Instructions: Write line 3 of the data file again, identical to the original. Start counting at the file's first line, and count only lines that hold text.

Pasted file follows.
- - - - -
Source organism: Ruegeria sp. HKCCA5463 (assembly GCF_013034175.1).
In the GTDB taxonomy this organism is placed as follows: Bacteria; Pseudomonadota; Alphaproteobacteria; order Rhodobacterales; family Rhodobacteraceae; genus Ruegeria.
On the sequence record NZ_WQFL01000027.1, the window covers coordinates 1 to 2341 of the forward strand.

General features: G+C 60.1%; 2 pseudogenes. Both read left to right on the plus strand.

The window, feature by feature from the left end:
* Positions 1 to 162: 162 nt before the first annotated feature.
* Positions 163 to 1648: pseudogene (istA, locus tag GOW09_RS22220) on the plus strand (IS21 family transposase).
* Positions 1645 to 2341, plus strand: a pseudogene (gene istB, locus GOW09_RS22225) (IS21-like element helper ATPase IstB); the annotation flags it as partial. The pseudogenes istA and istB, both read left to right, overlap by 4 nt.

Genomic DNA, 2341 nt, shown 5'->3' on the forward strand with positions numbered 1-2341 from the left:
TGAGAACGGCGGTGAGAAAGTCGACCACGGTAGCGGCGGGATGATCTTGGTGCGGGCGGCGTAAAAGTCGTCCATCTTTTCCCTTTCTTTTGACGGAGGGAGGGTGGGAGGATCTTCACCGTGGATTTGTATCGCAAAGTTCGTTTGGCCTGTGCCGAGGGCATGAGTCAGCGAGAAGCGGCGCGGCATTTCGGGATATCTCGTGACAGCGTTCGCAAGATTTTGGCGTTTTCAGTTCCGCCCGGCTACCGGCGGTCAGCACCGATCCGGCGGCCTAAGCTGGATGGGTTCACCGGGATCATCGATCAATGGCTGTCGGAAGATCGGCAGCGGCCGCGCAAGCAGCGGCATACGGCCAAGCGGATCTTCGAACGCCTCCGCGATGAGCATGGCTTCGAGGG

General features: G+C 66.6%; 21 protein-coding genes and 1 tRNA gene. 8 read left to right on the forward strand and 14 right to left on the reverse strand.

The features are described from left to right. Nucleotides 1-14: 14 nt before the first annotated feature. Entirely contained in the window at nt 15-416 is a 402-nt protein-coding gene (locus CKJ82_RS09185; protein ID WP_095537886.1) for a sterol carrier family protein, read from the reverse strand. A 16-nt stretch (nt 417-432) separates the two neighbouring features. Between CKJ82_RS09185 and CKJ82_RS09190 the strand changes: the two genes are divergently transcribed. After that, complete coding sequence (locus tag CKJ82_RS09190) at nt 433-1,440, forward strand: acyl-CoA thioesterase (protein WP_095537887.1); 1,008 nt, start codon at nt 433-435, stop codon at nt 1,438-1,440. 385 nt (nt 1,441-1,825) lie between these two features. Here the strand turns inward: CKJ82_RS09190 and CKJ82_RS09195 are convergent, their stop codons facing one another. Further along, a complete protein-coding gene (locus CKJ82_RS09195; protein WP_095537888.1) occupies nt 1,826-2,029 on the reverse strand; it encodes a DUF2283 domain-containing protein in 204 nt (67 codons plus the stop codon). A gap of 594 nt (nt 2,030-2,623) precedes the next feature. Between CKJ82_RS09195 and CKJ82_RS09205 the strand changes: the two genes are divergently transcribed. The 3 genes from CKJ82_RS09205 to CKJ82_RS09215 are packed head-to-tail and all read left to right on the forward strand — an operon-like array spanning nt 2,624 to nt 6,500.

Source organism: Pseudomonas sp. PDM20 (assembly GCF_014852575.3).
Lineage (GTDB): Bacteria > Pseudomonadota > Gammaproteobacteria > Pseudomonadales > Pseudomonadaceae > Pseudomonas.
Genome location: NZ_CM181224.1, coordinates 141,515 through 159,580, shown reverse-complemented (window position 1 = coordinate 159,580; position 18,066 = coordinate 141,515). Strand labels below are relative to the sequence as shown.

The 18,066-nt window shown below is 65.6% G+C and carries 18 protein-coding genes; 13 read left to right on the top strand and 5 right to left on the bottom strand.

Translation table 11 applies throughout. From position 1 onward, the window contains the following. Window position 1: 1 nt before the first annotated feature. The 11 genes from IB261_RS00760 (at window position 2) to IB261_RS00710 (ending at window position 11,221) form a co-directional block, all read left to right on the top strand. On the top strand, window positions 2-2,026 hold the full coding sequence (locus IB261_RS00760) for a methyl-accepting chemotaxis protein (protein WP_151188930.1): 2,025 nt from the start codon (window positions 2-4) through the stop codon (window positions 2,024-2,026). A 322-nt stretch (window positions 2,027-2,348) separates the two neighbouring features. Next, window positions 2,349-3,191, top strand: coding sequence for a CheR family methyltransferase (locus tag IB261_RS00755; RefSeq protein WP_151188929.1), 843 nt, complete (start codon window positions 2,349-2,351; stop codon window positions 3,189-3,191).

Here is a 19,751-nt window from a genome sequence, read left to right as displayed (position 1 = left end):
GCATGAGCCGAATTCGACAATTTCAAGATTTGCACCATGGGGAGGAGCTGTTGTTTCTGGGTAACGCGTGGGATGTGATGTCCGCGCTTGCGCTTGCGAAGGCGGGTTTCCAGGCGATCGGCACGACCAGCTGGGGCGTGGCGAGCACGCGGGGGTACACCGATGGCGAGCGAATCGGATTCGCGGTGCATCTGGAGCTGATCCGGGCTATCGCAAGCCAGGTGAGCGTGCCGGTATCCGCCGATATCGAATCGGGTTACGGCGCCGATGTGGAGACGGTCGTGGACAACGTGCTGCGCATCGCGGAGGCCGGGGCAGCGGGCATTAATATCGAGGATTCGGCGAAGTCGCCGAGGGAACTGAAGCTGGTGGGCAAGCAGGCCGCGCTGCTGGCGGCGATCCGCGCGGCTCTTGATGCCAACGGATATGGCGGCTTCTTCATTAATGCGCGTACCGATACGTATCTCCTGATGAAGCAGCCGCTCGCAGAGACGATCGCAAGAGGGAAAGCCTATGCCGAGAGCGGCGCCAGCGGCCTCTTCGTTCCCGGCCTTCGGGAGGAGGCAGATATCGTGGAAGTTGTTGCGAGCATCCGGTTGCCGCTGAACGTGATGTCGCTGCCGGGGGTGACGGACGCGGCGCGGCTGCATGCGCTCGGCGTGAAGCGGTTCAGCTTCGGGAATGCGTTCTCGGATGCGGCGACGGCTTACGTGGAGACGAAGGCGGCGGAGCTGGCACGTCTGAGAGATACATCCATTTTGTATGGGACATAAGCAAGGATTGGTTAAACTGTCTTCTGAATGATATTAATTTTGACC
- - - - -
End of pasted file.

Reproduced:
On the sequence record NZ_WQFL01000027.1, the window covers coordinates 1 to 2341 of the forward strand.